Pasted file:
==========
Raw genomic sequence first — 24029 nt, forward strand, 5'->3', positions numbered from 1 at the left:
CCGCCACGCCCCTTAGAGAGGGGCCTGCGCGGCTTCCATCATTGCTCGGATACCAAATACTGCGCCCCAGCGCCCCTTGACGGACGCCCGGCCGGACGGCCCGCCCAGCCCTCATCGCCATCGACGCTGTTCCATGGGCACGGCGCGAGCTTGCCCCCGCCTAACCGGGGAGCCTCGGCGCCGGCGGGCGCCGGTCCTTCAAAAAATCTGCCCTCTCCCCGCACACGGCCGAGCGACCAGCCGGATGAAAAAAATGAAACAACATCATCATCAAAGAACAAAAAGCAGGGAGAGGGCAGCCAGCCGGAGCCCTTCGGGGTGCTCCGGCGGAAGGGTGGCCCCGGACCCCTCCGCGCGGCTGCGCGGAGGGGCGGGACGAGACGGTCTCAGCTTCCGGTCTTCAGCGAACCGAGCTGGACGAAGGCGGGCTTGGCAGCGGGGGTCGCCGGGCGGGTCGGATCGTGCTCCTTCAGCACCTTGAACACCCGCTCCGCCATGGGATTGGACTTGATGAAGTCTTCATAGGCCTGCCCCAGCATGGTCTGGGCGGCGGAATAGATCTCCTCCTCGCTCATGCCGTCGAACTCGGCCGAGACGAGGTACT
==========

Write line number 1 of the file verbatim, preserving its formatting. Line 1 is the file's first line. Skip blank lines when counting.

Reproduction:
Raw genomic sequence first — 24029 nt, forward strand, 5'->3', positions numbered from 1 at the left: